Amundi, Europe’s biggest money manager, is looking past China’s zero-Covid policy to see the brighter side of the stock market, saying concerns about economic growth and earnings are already baked into beaten-down stock prices.
“Valuations are extremely attractive and have already priced in all the bad news on the fundamentals side,” said Alessia Berardi, head of emerging macro and strategy research at Amundi Institute, part of the Paris-based fund manager with US$2.17 trillion of assets. A shift towards stronger policy support “is clearly a trigger to become even more constructive”.
Investors were rewarded for turning bullish on the market after the Hang Seng Index jumped 1.5 per cent in May to halt a three-month slide. The Tech Index, which holds tremendous sway on market mood, climbed 0.3 per cent to reverse a 30 per cent cumulative loss in the past six months.
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The MSCI China Index of 744 stocks trades at 10.1 times 2023 earnings, the cheapest since 2013 when they fetched 9.8 times, according to Bloomberg data. The gauge has declined 17.5 per cent this year, on top of a 21.6 per cent loss in 2021.
The rebound last month may extend as optimism returned after Shanghai ended a two-month citywide lockdown on June 1, allowing carmakers like Tesla to scale up production and logistics players to repair supply-chain breakdowns. That could help recoup US$605 billion of market value lost from this year’s slump in Hong Kong.
“Whether China sticks to its zero-Covid policy is less relevant now, [which] is subject to various interpretations and implementations at the local [government] level,” said Wang Qi, co-founder and chief executive of MegaTrust Investment (HK). “As long as China retains its focus on growth, there should be minimal impact on the economy and financial markets.”
The stringent zero-Covid policy has been blamed for reducing the Chinese economy to a stop-start pattern, with any outbreak or resurgence in infections putting cities at risk of a shutdown. Amundi forecasts China’s economy to grow 3.5 per cent versus China’s 5.5 per cent target, with recent stimulus creating room for improvement in the second half.
Chinese offshore-traded stocks likely reached the bottom in mid-March when prices plunged after analysts at JPMorgan Chase called the tech companies “uninvestable” as a year-long crackdown and Covid lockdowns hit earnings and consumer confidence, making the sector unpredictable.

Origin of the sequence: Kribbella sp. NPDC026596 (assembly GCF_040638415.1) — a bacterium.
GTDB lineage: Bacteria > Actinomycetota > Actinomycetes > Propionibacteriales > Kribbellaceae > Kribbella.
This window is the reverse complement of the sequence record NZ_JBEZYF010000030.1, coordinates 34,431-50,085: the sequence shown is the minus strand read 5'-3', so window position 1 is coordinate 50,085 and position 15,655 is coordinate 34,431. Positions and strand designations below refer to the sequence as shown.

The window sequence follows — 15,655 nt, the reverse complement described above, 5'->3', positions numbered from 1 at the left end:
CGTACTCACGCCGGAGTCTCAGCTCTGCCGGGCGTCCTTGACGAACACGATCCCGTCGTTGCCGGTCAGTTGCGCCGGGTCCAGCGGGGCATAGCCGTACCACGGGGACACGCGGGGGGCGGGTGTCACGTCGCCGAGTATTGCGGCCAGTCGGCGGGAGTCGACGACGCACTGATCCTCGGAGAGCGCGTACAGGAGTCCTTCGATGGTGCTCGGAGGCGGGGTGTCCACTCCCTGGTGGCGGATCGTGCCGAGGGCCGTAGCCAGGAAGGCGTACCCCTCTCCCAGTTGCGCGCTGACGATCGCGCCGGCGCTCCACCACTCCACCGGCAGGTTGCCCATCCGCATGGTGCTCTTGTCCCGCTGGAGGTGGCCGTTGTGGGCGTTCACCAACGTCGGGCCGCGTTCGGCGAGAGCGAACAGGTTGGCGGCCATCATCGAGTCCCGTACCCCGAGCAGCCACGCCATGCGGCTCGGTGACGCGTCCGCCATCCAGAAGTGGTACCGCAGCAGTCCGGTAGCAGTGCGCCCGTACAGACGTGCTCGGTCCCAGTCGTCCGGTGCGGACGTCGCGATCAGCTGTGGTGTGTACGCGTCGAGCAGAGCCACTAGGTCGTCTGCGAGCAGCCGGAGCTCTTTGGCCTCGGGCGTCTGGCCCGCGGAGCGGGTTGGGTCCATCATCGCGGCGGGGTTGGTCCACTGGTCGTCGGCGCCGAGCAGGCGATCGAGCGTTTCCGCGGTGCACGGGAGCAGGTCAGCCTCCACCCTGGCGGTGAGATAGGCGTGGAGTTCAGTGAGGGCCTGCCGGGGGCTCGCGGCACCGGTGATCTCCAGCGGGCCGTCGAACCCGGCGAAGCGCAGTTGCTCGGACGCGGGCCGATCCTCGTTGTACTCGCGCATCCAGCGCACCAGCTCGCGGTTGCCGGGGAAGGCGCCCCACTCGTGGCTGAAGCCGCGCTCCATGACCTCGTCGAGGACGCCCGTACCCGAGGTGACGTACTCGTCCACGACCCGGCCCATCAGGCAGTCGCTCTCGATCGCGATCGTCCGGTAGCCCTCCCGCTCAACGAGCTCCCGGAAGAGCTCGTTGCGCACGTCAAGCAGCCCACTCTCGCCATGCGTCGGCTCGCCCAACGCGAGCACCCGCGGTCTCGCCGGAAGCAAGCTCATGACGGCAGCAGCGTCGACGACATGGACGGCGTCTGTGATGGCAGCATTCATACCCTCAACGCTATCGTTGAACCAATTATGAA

“Chinese equities are close to the bottom, but it is hard to find a definitive catalyst for the market to stage a more sustainable rerating,” Hyde Chen, head of investment strategy of Haitong International Asset Management, said in an interview. “There is no silver bullet to dissipate all the clouds. Markets want to see more aggressive responses to restore confidence.”
As Beijing is unlikely to forsake its zero-Covid policy in the run-up to the Communist Party’s Congress later this year, the market will continue to face a fat tail risk in terms of unexpected outbreaks and lockdowns, strategists at BCA Research said.
Analysts at Alpine Macro see an opportunistic chance to take a punt at tech stocks as China passed the short-term peak-Covid pain threshold. Goldman Sachs continues to recommend Chinese stocks as cheap valuations and policy backstop put a floor on stock losses.
Positive signs on China’s coronavirus situation have been unfolding. Goldman cited signals such as the approval of domestic oral pills and vaccines’ clinical trials, and the adoption of frequent mass testing that could possibly mean shorter and targeted lockdowns, if needed.
China’s money and credit data surprised on the upside in March, with aggregate financing surging to 4.65 trillion yuan from 1.19 trillion, only to plummet in April to 910 billion yuan as lockdown curbed demand.
“We are becoming more constructive as regulatory crackdown is peaking and credit growth should bottom out soon,” Amundi’s Berardi said. “Mobility and activity data is mildly recovering. Moving forward into the second half, we’re going to see more robust numbers in terms of growth.”
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